In addition to posting often, here are a few more stats to help you boost engagement:
● Posts with links receive up to 45% more engagement
● Images see an incredible 98% increase in engagement
● Posts that have relevant “best-of” lists get almost 40% more amplification
When a post gets good engagement, consider promoting it to a wider audience with LinkedIn Sponsored Content. Take the Sponsored Content Tour and discover how Sponsored Content amplifies your best content.
4. Showcase Thought Leadership
Seventy nine percent of buyers say thought leadership is critical for determining which companies they want to learn more about. To get started with thought leadership content, try to provide a unique perspective on your industry, product, or organization. Sharing your opinion on the future of your industry or creating a definitive guide on your product are just two ways to demonstrate your expertise and position your company as a credible partner.
For more ideas and advice on expanding your brand’s authority, download our Sophisticated Marketer’s Guide to Thought Leadership to learn more.
5. Target Sales Prospects
LinkedIn has over 500 million users to date. That may seem like a lot to sort through, but LinkedIn also provides you with tools to identify and target your ideal audience.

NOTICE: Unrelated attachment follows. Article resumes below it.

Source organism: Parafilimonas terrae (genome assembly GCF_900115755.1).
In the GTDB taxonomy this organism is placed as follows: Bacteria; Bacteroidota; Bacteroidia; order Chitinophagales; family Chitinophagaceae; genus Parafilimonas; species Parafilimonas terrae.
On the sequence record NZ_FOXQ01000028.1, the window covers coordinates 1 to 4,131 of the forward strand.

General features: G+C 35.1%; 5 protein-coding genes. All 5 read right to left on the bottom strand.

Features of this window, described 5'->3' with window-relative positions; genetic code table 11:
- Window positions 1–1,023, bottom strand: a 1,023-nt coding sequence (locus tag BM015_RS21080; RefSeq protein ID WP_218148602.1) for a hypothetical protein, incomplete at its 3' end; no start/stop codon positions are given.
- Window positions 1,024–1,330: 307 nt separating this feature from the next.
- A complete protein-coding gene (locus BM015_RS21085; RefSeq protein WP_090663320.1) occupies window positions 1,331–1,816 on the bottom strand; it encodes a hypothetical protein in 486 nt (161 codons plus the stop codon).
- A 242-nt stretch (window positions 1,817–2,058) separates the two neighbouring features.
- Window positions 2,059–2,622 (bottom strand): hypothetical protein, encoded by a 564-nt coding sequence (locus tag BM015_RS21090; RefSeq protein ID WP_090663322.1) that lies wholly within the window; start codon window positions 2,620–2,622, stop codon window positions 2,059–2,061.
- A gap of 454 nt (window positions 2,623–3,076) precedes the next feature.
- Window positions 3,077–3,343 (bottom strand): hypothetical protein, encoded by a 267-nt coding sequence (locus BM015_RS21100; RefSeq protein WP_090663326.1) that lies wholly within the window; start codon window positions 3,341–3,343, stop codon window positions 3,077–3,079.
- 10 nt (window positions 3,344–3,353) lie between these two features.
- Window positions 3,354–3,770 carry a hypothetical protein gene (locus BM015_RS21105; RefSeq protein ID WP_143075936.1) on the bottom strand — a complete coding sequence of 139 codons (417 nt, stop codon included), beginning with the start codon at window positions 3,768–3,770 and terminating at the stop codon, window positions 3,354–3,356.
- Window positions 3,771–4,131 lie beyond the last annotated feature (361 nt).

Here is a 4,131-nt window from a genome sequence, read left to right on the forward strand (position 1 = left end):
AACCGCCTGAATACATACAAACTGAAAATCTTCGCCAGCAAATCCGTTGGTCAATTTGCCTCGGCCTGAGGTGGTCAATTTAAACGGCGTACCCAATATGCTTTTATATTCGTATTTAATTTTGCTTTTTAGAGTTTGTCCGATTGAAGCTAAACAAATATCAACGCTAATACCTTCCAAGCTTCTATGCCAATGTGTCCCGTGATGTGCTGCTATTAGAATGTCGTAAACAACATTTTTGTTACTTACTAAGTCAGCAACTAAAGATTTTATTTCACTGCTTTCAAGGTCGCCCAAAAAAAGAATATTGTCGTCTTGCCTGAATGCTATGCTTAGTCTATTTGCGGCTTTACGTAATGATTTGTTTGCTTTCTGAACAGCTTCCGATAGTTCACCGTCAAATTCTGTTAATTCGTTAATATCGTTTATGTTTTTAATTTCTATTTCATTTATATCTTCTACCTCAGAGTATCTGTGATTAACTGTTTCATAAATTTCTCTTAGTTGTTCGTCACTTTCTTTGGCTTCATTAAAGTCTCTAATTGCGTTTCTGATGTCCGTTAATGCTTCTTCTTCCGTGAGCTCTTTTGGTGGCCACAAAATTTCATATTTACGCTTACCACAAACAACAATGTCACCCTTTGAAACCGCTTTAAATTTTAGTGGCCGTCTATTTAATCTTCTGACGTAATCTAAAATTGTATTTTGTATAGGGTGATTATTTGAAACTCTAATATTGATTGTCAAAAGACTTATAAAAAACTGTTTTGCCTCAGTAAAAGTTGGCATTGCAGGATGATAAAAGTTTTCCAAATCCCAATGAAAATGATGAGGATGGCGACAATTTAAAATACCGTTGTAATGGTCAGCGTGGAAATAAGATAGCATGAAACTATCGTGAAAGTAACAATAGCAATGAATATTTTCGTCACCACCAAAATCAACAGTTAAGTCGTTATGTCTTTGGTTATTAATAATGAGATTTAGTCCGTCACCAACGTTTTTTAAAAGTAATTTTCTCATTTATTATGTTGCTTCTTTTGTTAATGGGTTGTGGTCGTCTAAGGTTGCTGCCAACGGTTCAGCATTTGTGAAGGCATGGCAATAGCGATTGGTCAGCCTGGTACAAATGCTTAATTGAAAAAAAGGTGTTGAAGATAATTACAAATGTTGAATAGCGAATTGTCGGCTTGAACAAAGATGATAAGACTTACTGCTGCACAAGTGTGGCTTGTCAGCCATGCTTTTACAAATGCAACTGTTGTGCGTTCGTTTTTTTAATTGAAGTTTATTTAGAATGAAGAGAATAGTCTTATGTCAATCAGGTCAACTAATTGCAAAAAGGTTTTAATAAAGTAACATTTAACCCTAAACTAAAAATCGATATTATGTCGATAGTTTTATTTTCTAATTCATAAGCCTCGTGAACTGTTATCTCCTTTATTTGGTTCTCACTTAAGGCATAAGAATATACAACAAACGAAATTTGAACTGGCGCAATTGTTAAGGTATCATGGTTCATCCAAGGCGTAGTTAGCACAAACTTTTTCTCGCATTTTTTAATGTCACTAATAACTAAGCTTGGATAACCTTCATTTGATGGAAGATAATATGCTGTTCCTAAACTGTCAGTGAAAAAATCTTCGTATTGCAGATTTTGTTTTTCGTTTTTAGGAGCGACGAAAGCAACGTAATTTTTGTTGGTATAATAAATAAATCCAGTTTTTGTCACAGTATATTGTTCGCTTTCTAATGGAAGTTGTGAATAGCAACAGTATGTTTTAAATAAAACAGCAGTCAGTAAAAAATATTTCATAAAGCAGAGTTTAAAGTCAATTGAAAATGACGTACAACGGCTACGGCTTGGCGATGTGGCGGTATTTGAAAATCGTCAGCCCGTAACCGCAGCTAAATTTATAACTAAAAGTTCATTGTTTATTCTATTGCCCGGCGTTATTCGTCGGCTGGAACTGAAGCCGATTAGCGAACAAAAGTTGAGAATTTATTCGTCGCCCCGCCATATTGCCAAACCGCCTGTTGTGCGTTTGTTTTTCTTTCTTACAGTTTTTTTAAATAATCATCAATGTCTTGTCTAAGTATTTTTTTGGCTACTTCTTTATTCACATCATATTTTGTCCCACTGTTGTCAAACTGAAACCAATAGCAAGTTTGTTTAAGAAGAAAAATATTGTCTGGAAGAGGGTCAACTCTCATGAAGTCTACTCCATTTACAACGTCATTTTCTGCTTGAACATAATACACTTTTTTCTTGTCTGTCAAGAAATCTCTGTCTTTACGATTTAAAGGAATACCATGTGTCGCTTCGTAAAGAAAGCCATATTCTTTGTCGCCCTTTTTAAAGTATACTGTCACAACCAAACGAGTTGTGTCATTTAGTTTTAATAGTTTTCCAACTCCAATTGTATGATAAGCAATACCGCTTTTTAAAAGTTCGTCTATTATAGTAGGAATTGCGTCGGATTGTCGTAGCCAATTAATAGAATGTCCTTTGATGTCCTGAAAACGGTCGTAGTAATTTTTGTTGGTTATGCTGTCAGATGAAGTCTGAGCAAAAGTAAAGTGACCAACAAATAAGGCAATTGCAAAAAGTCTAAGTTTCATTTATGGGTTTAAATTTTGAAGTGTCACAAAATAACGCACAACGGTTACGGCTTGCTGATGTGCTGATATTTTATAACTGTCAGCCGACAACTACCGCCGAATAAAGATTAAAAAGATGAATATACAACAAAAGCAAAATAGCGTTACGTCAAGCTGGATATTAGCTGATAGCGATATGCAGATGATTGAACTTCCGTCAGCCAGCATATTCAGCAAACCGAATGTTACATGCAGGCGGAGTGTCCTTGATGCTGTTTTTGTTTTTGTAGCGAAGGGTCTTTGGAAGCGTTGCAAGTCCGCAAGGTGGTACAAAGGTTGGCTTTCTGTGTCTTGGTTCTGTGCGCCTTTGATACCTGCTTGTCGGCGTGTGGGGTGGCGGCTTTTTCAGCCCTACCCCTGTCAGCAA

LinkedIn members are more likely than other social media users to keep their profiles up-to-date, making it easier for you to find the right people. Use LinkedIn profile data to search for LinkedIn members based on geographic location, education, experience, and even connections. Once you’ve found prospects using the search feature, visit their profiles. Their endorsements or recent profile views might surface additional qualified prospects, too.
For more ways to reach your ideal audience, learn how to advertise on LinkedIn.
6. Build an All-Star Team
LinkedIn has helped 75% of job switchers make informed career decisions, making LinkedIn a top recruiting network. What are candidates looking for when making those decisions? Our research shows that 66% of candidates want to see company culture over everything else. To take advantage of this preference, consider enhancing your Company Page with a LinkedIn Career Page.
Career Pages allow you to target audiences with a personalized look into your company, culture, and jobs. They give you dedicated Life and Jobs Tabs on your Company Page that attract and engage relevant professionals.